In the 21 years I’ve been on this Earth, dating a co-worker was one of the last things I saw myself doing. Once I hit my twenties, I became career driven and motivated to further my career. I made it apparent to my co-workers and friends that I wasn’t here for a boyfriend, no matter the circumstances.
I consistently told myself: “Don’t mix business with pleasure.” You see, I work in a rather small office, so the chances of seeing any fresh meat in the hallway or in the break room were likely. I typically converse with my small team of co-workers but occasionally I bounce into a testosterone filled room of guys- never to flirt, just to converse. It was on this day that my guard fell down and so did everything I stood for. I soon found out that I was going to be working with the most BEAUTIFUL looking human beings on the face of the planet. HE WAS GORGEOUS.
He had all of your typical pretty-boy features; hazel eyes, arm muscles, a collared polo, and a nice tan. *panties dropped* I’m not going to bore you with our “Month-aversaries” or cute dates to the local Applebees, but let’s just say, I fell and I fell fast. We went out on ONE date and I was sold. Our relationship was everything I could have asked for and so much more. For the first time in my life, I was genuinely happy and felt those butterflies you hear about on television.
However, we had our arguments and tiffs and in the end, he wanted to be friends. Like a Band-Aid getting ripped off dry skin, it stung. After all, I dropped my guard, I let him in, and I was the one who got bit in the ass. I mourned the love that I had lost and moved forward.
I can only hope that my misfortune can prevent anyone else from the hurt that came upon me. Because come that next Monday and we both returned to work, it was awful. I’ve gathered my thoughts and have accumulated the Top 4 Things I Learned from Dating a Co-Worker.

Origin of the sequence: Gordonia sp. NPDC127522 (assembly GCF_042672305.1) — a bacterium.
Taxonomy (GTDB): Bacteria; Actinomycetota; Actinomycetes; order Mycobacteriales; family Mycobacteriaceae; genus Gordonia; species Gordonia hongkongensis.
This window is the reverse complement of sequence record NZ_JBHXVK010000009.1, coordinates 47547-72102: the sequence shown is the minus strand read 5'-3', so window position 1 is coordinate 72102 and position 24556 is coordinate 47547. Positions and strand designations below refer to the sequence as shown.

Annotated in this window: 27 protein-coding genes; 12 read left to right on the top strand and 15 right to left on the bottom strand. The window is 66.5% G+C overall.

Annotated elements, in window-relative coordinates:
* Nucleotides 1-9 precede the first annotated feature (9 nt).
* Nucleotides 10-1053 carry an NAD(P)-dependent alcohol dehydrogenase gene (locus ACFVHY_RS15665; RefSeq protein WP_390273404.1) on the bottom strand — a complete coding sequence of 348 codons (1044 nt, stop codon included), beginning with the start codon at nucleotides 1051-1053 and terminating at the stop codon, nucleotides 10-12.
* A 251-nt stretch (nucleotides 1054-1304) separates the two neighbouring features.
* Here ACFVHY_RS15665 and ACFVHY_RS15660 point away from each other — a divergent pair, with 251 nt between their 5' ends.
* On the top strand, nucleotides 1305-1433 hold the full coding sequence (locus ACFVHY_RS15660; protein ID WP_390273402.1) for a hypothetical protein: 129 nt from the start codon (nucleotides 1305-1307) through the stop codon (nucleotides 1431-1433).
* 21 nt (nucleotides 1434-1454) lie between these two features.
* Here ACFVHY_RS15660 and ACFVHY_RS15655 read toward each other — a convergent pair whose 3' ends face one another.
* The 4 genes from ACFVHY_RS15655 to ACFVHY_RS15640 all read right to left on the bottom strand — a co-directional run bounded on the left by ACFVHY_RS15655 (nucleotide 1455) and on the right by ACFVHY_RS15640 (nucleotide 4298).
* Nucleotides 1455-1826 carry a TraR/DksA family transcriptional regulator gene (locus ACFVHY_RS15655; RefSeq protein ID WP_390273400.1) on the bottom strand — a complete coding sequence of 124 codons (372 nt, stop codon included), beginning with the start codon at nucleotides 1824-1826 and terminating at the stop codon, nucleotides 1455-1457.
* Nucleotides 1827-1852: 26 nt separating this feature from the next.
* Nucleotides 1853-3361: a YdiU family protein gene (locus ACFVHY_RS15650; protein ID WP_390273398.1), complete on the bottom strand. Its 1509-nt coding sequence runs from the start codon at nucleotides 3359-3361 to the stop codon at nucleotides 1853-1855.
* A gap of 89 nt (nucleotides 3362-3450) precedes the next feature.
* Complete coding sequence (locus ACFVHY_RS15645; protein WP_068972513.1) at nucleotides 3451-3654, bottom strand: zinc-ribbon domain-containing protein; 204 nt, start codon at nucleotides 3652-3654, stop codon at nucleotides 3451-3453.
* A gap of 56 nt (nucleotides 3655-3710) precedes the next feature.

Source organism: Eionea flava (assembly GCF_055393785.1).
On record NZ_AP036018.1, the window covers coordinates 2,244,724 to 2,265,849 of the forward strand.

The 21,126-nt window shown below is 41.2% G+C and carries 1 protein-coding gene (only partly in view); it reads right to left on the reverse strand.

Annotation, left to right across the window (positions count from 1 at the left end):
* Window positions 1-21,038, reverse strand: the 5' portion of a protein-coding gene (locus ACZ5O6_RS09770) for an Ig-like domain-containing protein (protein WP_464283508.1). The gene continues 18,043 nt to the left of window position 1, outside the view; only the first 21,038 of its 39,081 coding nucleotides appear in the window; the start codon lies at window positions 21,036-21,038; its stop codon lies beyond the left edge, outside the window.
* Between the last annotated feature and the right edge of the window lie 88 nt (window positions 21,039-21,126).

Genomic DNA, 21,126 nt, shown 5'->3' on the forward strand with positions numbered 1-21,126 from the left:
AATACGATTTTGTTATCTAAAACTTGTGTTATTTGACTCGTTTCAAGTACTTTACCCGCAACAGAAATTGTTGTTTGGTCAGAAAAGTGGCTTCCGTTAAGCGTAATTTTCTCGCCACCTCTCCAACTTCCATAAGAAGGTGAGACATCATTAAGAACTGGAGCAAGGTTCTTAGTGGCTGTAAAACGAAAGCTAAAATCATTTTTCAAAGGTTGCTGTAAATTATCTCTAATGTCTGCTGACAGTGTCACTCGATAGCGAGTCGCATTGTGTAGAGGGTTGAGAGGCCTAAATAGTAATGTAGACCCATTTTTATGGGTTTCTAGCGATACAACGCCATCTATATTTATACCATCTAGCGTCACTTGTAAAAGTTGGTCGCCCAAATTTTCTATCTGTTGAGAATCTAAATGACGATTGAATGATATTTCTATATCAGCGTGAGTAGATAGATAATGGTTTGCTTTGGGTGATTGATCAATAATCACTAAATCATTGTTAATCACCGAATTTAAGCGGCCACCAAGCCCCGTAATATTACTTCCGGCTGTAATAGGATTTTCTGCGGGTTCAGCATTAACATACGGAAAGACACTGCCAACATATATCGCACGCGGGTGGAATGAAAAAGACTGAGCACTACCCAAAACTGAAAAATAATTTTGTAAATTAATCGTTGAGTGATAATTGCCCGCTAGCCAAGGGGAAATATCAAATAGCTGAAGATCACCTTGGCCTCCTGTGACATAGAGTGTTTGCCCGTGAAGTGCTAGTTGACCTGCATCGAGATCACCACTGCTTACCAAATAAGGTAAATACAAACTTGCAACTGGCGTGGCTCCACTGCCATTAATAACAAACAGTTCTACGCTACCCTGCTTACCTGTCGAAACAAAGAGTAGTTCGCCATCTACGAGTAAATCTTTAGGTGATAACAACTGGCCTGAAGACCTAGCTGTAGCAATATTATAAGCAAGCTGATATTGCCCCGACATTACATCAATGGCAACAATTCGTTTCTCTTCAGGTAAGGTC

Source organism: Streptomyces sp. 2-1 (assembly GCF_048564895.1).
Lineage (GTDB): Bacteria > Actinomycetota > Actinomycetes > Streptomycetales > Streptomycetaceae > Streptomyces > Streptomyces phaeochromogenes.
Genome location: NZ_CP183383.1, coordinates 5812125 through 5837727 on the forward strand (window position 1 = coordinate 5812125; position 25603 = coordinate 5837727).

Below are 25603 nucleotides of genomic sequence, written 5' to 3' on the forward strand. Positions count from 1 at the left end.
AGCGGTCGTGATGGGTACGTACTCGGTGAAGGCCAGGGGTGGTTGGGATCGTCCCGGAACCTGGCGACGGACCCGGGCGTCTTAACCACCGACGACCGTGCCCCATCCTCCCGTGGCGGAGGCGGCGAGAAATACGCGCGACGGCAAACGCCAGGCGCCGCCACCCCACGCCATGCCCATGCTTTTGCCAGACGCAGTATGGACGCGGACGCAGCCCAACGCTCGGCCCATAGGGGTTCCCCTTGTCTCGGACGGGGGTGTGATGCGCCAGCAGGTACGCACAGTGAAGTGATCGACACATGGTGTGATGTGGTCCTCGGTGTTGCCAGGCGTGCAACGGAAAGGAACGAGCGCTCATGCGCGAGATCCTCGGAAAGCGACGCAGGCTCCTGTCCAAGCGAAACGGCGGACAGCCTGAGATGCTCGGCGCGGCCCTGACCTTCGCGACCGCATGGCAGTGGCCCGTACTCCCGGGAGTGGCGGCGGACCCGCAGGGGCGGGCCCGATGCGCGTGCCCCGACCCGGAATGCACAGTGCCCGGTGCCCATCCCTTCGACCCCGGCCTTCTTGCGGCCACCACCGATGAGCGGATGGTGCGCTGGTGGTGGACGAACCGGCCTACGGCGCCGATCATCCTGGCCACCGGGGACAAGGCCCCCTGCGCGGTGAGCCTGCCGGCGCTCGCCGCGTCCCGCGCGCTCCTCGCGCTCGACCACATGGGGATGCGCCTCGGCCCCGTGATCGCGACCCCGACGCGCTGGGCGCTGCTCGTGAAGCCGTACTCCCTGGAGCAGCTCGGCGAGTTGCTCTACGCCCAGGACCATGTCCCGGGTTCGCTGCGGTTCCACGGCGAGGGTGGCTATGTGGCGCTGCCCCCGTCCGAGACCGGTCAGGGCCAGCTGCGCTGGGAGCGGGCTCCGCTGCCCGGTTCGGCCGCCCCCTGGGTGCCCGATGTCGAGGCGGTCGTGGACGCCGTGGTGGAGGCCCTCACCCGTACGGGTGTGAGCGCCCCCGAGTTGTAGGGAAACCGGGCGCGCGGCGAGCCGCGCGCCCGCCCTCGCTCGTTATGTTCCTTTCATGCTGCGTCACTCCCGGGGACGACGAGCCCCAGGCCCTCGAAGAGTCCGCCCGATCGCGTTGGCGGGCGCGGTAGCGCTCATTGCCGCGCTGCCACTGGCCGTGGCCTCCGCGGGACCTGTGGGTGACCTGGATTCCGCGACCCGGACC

1. Know What You Are Getting Yourself Into
Before you’ve even approached the co-worker of your dreams, be sure that he or she is interested in you in the same way. This takes a little bit of investigation and intuition. It can lead to heart break and despair if not looked into.
2. Know About The Hole You Might Dig Yourself Into
Think about it from the perspective of your reputation at work, right through to how you will be perceived if the two of you break up and still have to work alongside one another.
3. Don’t Make Your Job The Center Of Conversation
If your relationship is only grounded on a shared work interest, you may ruin everything between you. Find common ground. Find their interests and disinterests. It’s so important. CANNOT stress this enough.
4. It’s Not “The End” If It Ends
It’s been found that about 40% of office relationships last. Some fizzle out and others last. That’s the nature of the beast. Be smart with your decisions and don’t wear your heart on your sleeve. The work place is no joke and not to be tampered with if your serious about your career. I am now sticking to my original mantra “Don’t mix business with pleasure.”